Top 10 Most Amazing Places: #7 The Catskills

Two summers ago, Mike and I dusted off our boots, filled out water bottles, strapped on our backpacks and headed for the Catskills. we’ve both done a bit of hiking (Mike was an instructor in New Mexico and I took a 5 week camping trip across California and Colorado) so when we studied the maps and saw that most of the peaks were under 3,500 feet we thought it would be an easy stroll in the park. Big mistake!

These were some of the steepest trails we’ve ever done. We could only walk about 5 miles each day because the terrain was so difficult. It was also a dry season, so almost every stream was dried up. We found out afterward that the trails we took were better suited for day hikes because there are no sleeping grounds and hardly any water sources. That’s right – we’re hard core!

One of the coolest finds was a plane that crashed into the mountain in the 70s. It’s been slowly decomposing, but you can still see the control panel and the engine. It’s amazing that everyone survived.

I loved seeing all the stages of a forest. These saplings (in the above picture) were growing on top of a giant bolder. One day their delicate roots will brake the boulder into tiny rocks. Pretty impressive how small changes can make a big difference!

Nothing brings out your inner child like being out in nature!

When we reached the highest point, and it seemed like there was no one else around, we took of all our clothes and had naked lunch! I have to say this was even better than skinny dipping. Nothing feels as good as lying on a warm rock on the top of the world in nothing but your birthday suit. It’s the closest you can get to Adam and Eve in the garden of Eden.

On the third night it started to pour. The pounding on our tent kept us up all night. In the morning we were soaked and shivering, and dog tired. It made the next part of the hike much more difficult. The picture above is a just a small sampling of what the terrain was like. Those rocks were covered with wet moss. It’s extra scary when you have a thirty pound backpack pull you backwards.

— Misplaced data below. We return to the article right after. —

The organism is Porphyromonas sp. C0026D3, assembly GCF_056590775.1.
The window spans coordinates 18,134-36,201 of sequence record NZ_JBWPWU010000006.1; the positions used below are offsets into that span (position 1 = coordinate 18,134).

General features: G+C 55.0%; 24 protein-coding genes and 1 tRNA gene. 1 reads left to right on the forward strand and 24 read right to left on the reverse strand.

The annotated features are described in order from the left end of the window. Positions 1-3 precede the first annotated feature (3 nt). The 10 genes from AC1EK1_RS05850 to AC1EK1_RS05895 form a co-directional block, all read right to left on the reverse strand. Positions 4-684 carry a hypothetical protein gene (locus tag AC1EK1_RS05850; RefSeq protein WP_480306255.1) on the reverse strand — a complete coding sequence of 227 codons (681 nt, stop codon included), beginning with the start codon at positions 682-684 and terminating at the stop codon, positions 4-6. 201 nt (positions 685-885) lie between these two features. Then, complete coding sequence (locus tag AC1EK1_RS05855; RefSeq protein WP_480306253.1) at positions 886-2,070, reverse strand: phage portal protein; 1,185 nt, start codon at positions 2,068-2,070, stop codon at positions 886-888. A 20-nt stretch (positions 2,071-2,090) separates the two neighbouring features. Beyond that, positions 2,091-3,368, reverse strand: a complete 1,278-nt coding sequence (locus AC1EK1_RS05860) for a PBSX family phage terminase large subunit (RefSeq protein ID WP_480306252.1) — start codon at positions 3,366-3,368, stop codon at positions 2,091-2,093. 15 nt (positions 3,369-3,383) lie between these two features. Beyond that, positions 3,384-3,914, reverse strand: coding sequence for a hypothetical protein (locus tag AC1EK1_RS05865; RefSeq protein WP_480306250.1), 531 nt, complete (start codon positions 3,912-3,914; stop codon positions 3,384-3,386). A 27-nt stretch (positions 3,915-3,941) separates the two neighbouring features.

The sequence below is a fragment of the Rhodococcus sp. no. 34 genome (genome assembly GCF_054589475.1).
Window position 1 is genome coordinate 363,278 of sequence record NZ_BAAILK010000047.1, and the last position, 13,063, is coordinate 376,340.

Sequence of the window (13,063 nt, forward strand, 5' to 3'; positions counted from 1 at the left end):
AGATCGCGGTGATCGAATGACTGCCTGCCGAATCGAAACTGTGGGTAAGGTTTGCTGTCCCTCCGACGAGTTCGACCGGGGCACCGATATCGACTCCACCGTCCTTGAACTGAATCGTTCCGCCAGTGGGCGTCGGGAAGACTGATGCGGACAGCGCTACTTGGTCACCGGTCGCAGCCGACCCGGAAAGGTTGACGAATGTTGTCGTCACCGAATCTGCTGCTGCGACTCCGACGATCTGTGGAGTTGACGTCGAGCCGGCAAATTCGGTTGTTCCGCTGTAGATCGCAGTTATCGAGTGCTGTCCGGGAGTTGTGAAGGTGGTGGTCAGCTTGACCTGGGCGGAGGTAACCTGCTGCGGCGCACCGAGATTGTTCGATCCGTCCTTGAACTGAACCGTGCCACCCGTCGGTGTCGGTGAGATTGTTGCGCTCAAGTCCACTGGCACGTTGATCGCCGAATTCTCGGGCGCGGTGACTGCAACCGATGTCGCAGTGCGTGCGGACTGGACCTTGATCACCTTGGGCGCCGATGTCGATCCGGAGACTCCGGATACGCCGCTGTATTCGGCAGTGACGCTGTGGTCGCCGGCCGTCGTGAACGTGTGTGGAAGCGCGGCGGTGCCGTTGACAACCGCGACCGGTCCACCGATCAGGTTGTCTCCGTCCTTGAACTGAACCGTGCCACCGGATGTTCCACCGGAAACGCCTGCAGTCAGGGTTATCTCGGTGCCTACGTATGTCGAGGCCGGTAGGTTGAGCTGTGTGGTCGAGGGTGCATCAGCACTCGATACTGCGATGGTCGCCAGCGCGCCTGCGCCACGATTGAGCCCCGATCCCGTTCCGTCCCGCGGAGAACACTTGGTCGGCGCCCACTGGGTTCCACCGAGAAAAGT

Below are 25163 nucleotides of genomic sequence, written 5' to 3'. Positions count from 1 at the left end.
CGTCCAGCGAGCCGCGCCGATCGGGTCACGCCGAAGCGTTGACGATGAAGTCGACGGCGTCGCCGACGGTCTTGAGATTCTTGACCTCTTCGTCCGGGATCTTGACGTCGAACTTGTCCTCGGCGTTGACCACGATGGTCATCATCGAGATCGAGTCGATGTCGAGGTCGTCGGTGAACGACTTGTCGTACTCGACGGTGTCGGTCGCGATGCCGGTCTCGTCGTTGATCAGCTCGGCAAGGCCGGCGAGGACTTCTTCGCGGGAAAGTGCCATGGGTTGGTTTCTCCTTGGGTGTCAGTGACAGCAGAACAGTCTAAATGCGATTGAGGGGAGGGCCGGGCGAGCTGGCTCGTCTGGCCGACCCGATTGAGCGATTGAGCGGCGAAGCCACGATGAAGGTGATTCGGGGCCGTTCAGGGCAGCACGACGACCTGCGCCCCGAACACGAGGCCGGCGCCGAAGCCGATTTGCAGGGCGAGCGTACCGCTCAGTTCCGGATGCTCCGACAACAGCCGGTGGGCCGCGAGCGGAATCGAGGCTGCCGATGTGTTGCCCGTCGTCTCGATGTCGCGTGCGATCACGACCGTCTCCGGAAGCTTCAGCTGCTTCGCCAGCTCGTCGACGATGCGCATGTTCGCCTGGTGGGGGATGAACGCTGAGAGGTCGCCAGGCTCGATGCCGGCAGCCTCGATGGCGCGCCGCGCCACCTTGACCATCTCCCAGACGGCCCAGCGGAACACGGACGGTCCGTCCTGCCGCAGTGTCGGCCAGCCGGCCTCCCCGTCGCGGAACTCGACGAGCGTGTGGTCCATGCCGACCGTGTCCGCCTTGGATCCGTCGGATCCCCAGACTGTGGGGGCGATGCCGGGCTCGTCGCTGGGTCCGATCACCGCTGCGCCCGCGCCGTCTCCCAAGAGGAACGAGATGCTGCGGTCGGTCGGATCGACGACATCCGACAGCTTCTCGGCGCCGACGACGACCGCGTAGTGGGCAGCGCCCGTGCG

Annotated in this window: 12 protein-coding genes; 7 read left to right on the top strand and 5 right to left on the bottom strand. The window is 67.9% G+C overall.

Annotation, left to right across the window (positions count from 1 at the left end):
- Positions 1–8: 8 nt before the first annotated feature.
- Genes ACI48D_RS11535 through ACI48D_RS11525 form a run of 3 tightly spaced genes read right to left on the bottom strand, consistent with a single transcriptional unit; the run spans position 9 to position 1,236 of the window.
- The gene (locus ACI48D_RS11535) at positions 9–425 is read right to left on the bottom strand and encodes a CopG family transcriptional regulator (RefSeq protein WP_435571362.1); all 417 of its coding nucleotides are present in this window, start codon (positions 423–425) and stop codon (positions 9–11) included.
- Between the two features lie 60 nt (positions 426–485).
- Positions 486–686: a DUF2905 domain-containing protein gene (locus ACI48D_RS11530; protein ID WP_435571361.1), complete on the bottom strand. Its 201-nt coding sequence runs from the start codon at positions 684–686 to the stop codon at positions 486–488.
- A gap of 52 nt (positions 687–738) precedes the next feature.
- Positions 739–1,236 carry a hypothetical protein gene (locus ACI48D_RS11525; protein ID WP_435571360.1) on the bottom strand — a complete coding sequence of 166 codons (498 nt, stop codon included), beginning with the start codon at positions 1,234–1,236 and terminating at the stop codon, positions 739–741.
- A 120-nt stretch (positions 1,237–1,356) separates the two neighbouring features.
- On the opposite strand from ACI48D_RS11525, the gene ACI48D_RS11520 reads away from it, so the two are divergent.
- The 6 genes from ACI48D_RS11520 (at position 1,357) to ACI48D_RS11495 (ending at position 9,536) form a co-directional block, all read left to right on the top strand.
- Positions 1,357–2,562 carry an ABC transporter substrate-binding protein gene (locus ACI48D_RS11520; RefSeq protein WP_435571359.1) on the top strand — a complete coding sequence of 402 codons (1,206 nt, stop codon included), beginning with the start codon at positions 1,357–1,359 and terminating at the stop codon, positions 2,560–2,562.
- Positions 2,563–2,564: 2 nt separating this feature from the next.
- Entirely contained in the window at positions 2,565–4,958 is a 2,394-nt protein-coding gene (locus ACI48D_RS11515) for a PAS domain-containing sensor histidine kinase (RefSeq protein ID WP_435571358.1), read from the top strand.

But all the rain made the streams much more picturesque!

The trip was definitely hard, but fun and romantic. You really get to know you partner when you’re eating cold sardines in the rain.We had to be cheesy teenagers and carve our names in the rock. Our plan was to visit this spot every five years, but for the life of me I will never be able to find it again. Let me know if you come across it 🙂

I don’t know about you, but when I go hiking I want to feel like a hermit. We only ran into 6 people the whole time, so that was a big bonus. The Catskills are beautiful, and challenging, and a must see. It’s no wonder there’s so many people in the Catskills 3500 club – to become a member you need to hike all of the 35 peaks that are above 3,500 feet and you need to do the four hardest ones again in the winter! We climbed 4 of the 3,500 feet peaks in our week long trip. We seriously considered trying to join the club, but the winter clause reminded us that we are not that crazy.